Just wanted to share information about the ‘African Book Festival’ happening in London at the end of the month. It is taking place over Friday 26th and Saturday 27th October at the Free Word Centre in Farringdon.
Curated by two childhood friends from Ghana – Will Essilfie and Nii Ayikwei Parkes – the African Book Festival is very much a festival about books. It evolved out of an earlier event run by Nii called the African Book Market, responding to complaints about a lack of range of books from Africa in bookstores. He invited publishers to send books at a discount and, where possible, authors to the Poetry Cafe and sales ensued – much more than anyone expected. The next year the event was run again, in partnership with the Free Word Centre in Farringdon but with a panel of writers and readers from Africa – Rachida Lamrabet of Morocco, Leeto Thale of South Africa and Ike Anya of Nigeria – discussing books and reading in Africa. Based on the positive response we worked to develop this festival.
While we want to showcase writing from Africa, we essentially want to celebrate the publishers and editors who have worked to put literature from Africa into print. We also seek to fill the gap between the books published and the books that make it onto the shelves of bookstores. Nevertheless, we recognise the need to celebrate upcoming writers and will do so in an hour-long carousel to showcase new writers/books in short boxing-style rounds. In keeping with our discount-roots, all books at the festival will sell at a maximum of £5 for paperbacks and £10 for hardbacks.
We hope you’ll join us for what we hope will be a groundbreaking festival. Buy your tickets now.
Friday 26th of October
A respected academic for many years, and a champion of emerging writers through his work as Associate Editor of the international journal, Wasafiri, Abdulrazak Gurnah is uniquely placed to comment on the position and possibilities of African writing and publishing. Issues of identity and displacement – common themes in his work – have uncanny parallels with the lives of African writers, many seeking success away from home.
Patience Agbabi, Kayo Chingonyi and Warsan Shire are three of the finest poets published in recent years, but they also have that quality that sets real lovers of the music of language apart from mere poets – they deliver their work beautifully out loud, drawing out – from tongue and tooth – emotional responses that ink can not deliver. They are on stage together for the first time ever to launch the readings programme of the inaugural African Book Festival.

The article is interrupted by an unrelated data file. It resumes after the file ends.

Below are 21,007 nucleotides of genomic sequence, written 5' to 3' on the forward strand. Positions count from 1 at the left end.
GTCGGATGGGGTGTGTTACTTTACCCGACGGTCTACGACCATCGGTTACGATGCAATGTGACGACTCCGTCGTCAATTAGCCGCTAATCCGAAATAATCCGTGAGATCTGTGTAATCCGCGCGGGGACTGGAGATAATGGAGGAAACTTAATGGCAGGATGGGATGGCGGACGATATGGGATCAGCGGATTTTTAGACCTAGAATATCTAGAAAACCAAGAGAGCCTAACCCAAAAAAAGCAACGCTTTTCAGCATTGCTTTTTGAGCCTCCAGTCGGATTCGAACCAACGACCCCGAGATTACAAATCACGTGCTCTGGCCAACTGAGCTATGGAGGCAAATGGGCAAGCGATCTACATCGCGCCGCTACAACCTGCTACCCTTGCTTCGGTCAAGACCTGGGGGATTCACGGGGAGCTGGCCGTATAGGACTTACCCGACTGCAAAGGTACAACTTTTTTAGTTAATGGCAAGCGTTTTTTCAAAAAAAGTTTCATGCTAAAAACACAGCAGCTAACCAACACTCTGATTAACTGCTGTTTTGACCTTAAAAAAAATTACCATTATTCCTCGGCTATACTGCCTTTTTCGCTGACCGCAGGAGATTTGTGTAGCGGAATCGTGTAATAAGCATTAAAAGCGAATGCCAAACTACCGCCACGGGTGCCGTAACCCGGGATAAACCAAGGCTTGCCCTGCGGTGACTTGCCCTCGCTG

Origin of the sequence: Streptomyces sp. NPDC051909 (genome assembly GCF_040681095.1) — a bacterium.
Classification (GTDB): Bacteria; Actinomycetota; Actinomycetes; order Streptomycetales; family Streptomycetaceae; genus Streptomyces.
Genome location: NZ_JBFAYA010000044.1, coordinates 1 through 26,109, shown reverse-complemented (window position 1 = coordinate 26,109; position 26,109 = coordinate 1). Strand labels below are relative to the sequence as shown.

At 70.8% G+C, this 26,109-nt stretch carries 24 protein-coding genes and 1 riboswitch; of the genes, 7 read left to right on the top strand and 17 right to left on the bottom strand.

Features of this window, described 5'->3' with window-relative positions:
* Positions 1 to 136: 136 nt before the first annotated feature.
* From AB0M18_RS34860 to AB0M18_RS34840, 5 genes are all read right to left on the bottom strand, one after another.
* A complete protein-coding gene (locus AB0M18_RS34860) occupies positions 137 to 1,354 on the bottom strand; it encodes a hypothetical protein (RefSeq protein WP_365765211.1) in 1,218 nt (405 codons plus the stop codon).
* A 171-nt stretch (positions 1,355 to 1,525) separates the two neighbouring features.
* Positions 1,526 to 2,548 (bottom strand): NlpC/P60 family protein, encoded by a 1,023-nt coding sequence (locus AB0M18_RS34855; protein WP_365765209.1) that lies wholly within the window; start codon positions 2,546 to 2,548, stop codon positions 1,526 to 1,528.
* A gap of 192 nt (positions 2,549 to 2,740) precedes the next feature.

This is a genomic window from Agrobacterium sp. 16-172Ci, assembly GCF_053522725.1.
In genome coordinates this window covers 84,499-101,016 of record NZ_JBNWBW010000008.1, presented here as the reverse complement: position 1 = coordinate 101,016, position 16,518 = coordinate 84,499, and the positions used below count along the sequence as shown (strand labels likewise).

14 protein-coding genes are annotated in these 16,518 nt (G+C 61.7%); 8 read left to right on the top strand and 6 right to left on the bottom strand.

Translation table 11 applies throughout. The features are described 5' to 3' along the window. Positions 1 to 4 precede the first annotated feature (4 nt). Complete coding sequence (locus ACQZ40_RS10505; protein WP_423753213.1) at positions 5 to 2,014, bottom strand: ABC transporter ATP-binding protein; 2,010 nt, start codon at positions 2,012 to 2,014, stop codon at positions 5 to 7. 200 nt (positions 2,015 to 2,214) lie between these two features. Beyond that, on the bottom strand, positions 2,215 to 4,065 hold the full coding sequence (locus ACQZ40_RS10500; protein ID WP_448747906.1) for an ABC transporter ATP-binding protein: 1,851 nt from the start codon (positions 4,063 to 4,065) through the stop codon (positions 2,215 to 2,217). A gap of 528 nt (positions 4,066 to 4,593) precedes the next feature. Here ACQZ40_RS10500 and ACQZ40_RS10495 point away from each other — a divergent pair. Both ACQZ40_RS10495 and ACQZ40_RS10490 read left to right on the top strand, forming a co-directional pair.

Saturday 27th of October
With the increased visibility of genre-fiction from Africa, Western commentators have wondered if a new age has come, only to be told by the young novelists they interview that Cyprian Ekwensi came before, and Kojo Laing was re-framing language before any of the new pretenders. With an eye on this forgotten past, Ellah Allfrey and Goretti Kyomuhendo, explore the opportunities in African publishing as well as the gaps – for example, the relative dearth of non-fiction writing and the difficulties faced in getting a true reflection of the work written in Africa in the output of the global publishing industry.
New writers rarely come out of nowhere. They write and, sometimes, do readings away from the eyes of the mainstrem – in some cases (as with Chris Abani) they have been published in their countries of origin without making a splash in the world outside their borders. The African Futures Carousel gives you a chance to peer into the gap, see the future before it happens. The spotlight is on Tina Okpara, and her memoir, My Life Has A Price.
For a continent of its size and history, Africa produces little in the way of non-academic non-fiction. Sporting heroes and giants of industry come and go, leaving no document of their trials and achievements. However, there are writers from the continent – young and old – writing authoritative , accessible non-fiction on subjects ranging from cookery to colonialism. Musa Okwonga, a football writer, and Hannah Pool, a memoirist – both journalists – are just two of the finer exponents of the varied non-fiction writing originating from the continent.
The two novelists featured in our festival-closing reading are authors of books that deal with trauma and the ways in which human existence reconciles itself with the aftermath of treacherous acts. In Alastair Bruce’s Wall of Days we get a glimpse of the point beyond the possibility of reconciliation, while in Aminatta Forna’s prize-winning The Memory of Love we are plunged into the immediate aftermath of Charles Taylor’s bloody interference in Sierra Leone.
Arts Council England and London Central.
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